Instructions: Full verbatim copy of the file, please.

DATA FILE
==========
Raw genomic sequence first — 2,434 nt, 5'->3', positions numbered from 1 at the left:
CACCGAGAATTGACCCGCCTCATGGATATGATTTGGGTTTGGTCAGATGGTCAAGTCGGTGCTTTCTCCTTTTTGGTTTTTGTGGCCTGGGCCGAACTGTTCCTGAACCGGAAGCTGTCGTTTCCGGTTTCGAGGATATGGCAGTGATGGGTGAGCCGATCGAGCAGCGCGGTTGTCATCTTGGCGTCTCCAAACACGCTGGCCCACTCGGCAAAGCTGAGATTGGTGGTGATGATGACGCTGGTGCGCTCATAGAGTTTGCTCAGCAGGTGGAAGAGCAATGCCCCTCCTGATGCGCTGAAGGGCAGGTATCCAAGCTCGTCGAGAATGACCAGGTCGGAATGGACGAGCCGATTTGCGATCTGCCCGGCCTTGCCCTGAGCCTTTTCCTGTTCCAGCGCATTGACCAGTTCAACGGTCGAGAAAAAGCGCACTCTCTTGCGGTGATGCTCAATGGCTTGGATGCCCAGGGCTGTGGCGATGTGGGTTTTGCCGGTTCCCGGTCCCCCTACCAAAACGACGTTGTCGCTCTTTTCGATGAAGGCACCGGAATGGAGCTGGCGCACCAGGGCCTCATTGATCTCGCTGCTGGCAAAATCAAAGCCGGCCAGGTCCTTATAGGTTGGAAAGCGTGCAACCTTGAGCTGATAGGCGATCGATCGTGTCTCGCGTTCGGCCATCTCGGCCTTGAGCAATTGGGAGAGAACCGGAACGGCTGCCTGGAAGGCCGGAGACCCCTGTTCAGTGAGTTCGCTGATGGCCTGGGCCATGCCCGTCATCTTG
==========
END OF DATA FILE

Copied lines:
Raw genomic sequence first — 2,434 nt, 5'->3', positions numbered from 1 at the left:
CACCGAGAATTGACCCGCCTCATGGATATGATTTGGGTTTGGTCAGATGGTCAAGTCGGTGCTTTCTCCTTTTTGGTTTTTGTGGCCTGGGCCGAACTGTTCCTGAACCGGAAGCTGTCGTTTCCGGTTTCGAGGATATGGCAGTGATGGGTGAGCCGATCGAGCAGCGCGGTTGTCATCTTGGCGTCTCCAAACACGCTGGCCCACTCGGCAAAGCTGAGATTGGTGGTGATGATGACGCTGGTGCGCTCATAGAGTTTGCTCAGCAGGTGGAAGAGCAATGCCCCTCCTGATGCGCTGAAGGGCAGGTATCCAAGCTCGTCGAGAATGACCAGGTCGGAATGGACGAGCCGATTTGCGATCTGCCCGGCCTTGCCCTGAGCCTTTTCCTGTTCCAGCGCATTGACCAGTTCAACGGTCGAGAAAAAGCGCACTCTCTTGCGGTGATGCTCAATGGCTTGGATGCCCAGGGCTGTGGCGATGTGGGTTTTGCCGGTTCCCGGTCCCCCTACCAAAACGACGTTGTCGCTCTTTTCGATGAAGGCACCGGAATGGAGCTGGCGCACCAGGGCCTCATTGATCTCGCTGCTGGCAAAATCAAAGCCGGCCAGGTCCTTATAGGTTGGAAAGCGTGCAACCTTGAGCTGATAGGCGATCGATCGTGTCTCGCGTTCGGCCATCTCGGCCTTGAGCAATTGGGAGAGAACCGGAACGGCTGCCTGGAAGGCCGGAGACCCCTGTTCAGTGAGTTCGCTGATGGCCTGGGCCATGCCCGTCATCTTG